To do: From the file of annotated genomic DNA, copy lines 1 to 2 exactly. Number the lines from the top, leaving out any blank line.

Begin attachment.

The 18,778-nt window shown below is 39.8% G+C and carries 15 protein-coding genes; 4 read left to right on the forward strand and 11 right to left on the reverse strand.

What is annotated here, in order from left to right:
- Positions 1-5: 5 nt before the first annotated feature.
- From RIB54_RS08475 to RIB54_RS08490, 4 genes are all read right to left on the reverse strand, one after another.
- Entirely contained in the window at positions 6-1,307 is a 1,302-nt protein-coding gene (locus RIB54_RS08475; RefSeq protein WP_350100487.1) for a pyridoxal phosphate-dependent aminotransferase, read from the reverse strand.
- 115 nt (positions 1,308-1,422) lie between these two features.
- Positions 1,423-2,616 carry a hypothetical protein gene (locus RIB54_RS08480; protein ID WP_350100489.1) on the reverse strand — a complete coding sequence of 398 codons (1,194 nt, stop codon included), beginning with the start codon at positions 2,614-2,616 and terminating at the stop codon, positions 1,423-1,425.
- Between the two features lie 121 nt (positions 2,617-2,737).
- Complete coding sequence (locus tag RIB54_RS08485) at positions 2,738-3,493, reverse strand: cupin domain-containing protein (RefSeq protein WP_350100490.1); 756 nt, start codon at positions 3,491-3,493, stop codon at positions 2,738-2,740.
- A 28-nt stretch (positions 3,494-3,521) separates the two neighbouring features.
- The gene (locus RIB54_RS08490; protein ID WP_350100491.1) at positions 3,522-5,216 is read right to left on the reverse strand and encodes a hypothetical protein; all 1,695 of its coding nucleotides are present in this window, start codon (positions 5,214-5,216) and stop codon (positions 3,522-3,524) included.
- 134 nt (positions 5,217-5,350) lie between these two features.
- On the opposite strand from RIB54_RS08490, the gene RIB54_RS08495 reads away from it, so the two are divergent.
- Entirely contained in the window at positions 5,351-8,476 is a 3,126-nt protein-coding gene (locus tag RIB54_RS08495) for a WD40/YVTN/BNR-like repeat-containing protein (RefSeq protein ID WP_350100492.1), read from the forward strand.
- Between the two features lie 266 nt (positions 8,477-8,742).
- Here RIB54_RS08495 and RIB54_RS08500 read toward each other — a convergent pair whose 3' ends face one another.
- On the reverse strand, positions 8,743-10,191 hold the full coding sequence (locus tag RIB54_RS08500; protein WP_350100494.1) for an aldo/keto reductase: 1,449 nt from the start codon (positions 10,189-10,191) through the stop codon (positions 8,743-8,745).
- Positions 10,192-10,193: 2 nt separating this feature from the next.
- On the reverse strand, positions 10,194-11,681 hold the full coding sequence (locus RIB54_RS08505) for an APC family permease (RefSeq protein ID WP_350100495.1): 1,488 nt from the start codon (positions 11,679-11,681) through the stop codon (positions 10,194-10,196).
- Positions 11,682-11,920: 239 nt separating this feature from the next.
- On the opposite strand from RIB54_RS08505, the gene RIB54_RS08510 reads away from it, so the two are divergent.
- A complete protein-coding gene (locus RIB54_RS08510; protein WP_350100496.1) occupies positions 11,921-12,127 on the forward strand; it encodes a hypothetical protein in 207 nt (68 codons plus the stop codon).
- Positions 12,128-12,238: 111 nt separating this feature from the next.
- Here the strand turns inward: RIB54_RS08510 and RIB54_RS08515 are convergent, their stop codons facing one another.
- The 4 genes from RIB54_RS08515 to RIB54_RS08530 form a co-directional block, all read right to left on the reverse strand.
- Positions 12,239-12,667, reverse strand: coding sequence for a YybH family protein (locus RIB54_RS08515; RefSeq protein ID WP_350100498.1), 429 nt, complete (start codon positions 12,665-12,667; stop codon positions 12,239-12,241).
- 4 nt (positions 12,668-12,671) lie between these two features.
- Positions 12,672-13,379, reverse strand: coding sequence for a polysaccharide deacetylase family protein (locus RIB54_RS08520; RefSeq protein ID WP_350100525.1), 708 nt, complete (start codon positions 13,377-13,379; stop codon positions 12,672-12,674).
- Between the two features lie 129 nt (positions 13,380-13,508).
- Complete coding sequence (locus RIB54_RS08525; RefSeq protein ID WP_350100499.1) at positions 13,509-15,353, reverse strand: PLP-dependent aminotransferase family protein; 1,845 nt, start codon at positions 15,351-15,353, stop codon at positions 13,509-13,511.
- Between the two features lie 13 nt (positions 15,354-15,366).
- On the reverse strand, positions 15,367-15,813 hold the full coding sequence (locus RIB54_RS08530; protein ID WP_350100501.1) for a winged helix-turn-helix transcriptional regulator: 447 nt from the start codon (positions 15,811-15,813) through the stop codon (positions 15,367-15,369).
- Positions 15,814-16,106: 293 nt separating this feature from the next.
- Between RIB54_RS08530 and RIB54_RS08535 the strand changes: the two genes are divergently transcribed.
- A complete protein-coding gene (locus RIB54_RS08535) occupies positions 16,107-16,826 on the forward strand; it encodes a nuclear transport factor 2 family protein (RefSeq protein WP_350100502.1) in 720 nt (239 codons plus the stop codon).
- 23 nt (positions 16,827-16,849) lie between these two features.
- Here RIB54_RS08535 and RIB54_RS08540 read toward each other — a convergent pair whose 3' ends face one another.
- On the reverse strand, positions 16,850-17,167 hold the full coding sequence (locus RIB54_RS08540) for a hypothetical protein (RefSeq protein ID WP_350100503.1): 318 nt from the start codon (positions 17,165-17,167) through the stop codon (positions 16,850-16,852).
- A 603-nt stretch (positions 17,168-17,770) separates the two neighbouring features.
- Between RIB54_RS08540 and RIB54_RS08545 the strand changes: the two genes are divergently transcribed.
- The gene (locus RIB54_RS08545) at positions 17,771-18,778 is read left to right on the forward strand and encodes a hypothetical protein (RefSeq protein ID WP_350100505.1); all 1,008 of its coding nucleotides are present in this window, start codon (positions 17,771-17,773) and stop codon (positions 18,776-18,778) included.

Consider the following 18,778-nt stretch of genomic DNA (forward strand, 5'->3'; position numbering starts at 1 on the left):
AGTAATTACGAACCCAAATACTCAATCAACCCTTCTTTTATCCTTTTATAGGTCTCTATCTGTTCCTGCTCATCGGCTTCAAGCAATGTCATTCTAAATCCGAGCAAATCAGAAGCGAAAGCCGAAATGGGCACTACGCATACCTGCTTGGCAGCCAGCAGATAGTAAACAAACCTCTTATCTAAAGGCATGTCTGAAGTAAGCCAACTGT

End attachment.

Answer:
The 18,778-nt window shown below is 39.8% G+C and carries 15 protein-coding genes; 4 read left to right on the forward strand and 11 right to left on the reverse strand.

What is annotated here, in order from left to right: